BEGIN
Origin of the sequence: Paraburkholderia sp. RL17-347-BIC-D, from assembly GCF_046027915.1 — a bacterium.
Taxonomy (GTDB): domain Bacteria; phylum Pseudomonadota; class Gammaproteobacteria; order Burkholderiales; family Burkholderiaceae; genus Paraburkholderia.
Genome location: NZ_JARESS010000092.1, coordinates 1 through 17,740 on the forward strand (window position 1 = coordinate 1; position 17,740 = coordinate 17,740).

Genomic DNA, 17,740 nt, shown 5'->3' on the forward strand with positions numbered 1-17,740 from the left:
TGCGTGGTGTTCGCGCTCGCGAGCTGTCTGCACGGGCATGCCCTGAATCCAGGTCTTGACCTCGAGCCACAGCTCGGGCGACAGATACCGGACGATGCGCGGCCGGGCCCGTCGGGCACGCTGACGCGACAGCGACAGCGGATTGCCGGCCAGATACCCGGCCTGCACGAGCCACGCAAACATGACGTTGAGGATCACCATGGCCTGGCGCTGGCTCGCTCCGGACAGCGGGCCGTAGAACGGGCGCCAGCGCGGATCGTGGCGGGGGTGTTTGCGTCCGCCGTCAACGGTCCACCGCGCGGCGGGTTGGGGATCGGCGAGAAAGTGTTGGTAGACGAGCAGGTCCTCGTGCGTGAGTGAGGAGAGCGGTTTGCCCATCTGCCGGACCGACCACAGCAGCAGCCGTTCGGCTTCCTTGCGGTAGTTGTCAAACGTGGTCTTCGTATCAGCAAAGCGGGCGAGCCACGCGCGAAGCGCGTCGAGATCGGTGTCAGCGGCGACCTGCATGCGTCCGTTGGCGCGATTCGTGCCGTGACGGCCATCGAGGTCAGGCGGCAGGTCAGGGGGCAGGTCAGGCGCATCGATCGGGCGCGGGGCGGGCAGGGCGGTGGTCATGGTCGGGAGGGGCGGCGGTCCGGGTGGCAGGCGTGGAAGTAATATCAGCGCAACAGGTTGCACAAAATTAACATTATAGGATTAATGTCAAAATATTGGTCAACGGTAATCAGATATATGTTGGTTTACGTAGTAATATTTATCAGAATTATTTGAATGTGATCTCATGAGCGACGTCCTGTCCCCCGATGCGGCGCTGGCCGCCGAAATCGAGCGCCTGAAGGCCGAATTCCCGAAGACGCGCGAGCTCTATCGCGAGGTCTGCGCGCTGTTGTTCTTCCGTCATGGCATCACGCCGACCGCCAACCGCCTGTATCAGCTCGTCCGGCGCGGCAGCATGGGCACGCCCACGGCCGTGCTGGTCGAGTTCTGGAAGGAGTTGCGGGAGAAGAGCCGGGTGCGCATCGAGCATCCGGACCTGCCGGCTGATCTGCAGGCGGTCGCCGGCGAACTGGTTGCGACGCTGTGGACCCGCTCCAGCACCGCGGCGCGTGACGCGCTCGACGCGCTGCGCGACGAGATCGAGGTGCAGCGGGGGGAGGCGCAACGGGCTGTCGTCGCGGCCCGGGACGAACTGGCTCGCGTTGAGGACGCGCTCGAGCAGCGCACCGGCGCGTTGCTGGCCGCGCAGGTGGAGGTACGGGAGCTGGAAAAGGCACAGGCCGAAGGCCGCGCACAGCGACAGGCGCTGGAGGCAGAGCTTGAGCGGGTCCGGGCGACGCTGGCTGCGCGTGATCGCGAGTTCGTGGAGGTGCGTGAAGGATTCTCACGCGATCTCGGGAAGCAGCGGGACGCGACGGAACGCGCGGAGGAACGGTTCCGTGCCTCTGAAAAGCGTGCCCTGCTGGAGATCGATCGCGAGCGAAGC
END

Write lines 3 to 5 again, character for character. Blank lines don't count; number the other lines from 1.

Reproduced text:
Genome location: NZ_JARESS010000092.1, coordinates 1 through 17,740 on the forward strand (window position 1 = coordinate 1; position 17,740 = coordinate 17,740).

Genomic DNA, 17,740 nt, shown 5'->3' on the forward strand with positions numbered 1-17,740 from the left:
TGCGTGGTGTTCGCGCTCGCGAGCTGTCTGCACGGGCATGCCCTGAATCCAGGTCTTGACCTCGAGCCACAGCTCGGGCGACAGATACCGGACGATGCGCGGCCGGGCCCGTCGGGCACGCTGACGCGACAGCGACAGCGGATTGCCGGCCAGATACCCGGCCTGCACGAGCCACGCAAACATGACGTTGAGGATCACCATGGCCTGGCGCTGGCTCGCTCCGGACAGCGGGCCGTAGAACGGGCGCCAGCGCGGATCGTGGCGGGGGTGTTTGCGTCCGCCGTCAACGGTCCACCGCGCGGCGGGTTGGGGATCGGCGAGAAAGTGTTGGTAGACGAGCAGGTCCTCGTGCGTGAGTGAGGAGAGCGGTTTGCCCATCTGCCGGACCGACCACAGCAGCAGCCGTTCGGCTTCCTTGCGGTAGTTGTCAAACGTGGTCTTCGTATCAGCAAAGCGGGCGAGCCACGCGCGAAGCGCGTCGAGATCGGTGTCAGCGGCGACCTGCATGCGTCCGTTGGCGCGATTCGTGCCGTGACGGCCATCGAGGTCAGGCGGCAGGTCAGGGGGCAGGTCAGGCGCATCGATCGGGCGCGGGGCGGGCAGGGCGGTGGTCATGGTCGGGAGGGGCGGCGGTCCGGGTGGCAGGCGTGGAAGTAATATCAGCGCAACAGGTTGCACAAAATTAACATTATAGGATTAATGTCAAAATATTGGTCAACGGTAATCAGATATATGTTGGTTTACGTAGTAATATTTATCAGAATTATTTGAATGTGATCTCATGAGCGACGTCCTGTCCCCCGATGCGGCGCTGGCCGCCGAAATCGAGCGCCTGAAGGCCGAATTCCCGAAGACGCGCGAGCTCTATCGCGAGGTCTGCGCGCTGTTGTTCTTCCGTCATGGCATCACGCCGACCGCCAACCGCCTGTATCAGCTCGTCCGGCGCGGCAGCATGGGCACGCCCACGGCCGTGCTGGTCGAGTTCTGGAAGGAGTTGCGGGAGAAGAGCCGGGTGCGCATCGAGCATCCGGACCTGCCGGCTGATCTGCAGGCGGTCGCCGGCGAACTGGTTGCGACGCTGTGGACCCGCTCCAGCACCGCGGCGCGTGACGCGCTCGACGCGCTGCGCGACGAGATCGAGGTGCAGCGGGGGGAGGCGCAACGGGCTGTCGTCGCGGCCCGGGACGAACTGGCTCGCGTTGAGGACGCGCTCGAGCAGCGCACCGGCGCGTTGCTGGCCGCGCAGGTGGAGGTACGGGAGCTGGAAAAGGCACAGGCCGAAGGCCGCGCACAGCGACAGGCGCTGGAGGCAGAGCTTGAGCGGGTCCGGGCGACGCTGGCTGCGCGTGATCGCGAGTTCGTGGAGGTGCGTGAAGGATTCTCACGCGATCTCGGGAAGCAGCGGGACGCGACGGAACGCGCGGAGGAACGGTTCCGTGCCTCTGAAAAGCGTGCCCTGCTGGAGATCGATCGCGAGCGAAGC